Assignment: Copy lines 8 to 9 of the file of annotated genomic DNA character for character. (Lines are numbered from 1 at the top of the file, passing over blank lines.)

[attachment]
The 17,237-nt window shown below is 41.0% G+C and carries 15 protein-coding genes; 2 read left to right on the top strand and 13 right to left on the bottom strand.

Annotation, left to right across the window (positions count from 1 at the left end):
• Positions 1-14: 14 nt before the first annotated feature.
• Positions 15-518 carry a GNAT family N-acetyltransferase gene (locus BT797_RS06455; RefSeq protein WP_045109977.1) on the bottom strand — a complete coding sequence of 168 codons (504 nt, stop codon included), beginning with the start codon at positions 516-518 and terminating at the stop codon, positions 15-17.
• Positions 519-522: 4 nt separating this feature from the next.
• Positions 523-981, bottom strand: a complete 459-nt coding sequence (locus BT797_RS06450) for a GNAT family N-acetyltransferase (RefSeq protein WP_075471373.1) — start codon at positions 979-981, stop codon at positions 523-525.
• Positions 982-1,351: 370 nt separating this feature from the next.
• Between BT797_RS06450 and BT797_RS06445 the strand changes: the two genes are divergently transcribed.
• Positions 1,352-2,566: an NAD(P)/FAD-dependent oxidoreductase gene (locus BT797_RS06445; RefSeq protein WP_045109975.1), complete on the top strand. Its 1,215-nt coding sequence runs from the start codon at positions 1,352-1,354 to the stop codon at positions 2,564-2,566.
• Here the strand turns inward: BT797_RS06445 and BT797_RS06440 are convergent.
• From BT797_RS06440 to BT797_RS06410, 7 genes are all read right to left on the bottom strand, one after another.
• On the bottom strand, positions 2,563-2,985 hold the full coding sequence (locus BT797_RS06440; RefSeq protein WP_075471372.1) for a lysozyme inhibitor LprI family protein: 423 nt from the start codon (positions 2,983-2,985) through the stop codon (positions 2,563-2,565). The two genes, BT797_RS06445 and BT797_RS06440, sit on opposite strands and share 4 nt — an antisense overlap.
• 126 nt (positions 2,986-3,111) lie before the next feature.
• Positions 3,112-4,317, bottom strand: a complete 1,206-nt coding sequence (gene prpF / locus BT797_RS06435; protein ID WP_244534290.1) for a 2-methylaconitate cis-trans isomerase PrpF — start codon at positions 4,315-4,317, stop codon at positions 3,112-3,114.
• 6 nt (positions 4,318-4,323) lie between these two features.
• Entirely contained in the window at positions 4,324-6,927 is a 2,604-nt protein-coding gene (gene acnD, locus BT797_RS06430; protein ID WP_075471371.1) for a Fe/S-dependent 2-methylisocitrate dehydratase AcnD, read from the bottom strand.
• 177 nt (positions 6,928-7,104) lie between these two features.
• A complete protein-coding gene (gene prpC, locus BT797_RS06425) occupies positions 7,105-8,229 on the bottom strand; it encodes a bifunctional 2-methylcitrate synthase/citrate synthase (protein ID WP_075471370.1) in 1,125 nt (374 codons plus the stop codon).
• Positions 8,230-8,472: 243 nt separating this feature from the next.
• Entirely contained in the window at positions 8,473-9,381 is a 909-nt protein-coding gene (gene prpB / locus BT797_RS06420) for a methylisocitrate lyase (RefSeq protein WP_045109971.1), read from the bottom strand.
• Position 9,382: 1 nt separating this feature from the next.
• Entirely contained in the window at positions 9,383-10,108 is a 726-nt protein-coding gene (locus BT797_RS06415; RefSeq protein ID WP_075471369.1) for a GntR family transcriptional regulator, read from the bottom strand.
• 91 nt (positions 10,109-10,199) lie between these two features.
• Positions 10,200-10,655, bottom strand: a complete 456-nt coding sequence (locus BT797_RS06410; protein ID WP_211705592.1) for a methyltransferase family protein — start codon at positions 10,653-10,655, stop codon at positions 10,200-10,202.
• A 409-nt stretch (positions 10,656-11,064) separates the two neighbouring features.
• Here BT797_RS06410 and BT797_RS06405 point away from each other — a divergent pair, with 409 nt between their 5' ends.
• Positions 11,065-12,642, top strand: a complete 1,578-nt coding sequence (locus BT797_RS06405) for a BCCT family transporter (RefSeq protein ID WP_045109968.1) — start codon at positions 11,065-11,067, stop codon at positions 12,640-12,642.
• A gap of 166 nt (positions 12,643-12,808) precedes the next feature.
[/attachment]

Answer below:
• Between BT797_RS06450 and BT797_RS06445 the strand changes: the two genes are divergently transcribed.
• Positions 1,352-2,566: an NAD(P)/FAD-dependent oxidoreductase gene (locus BT797_RS06445; RefSeq protein WP_045109975.1), complete on the top strand. Its 1,215-nt coding sequence runs from the start codon at positions 1,352-1,354 to the stop codon at positions 2,564-2,566.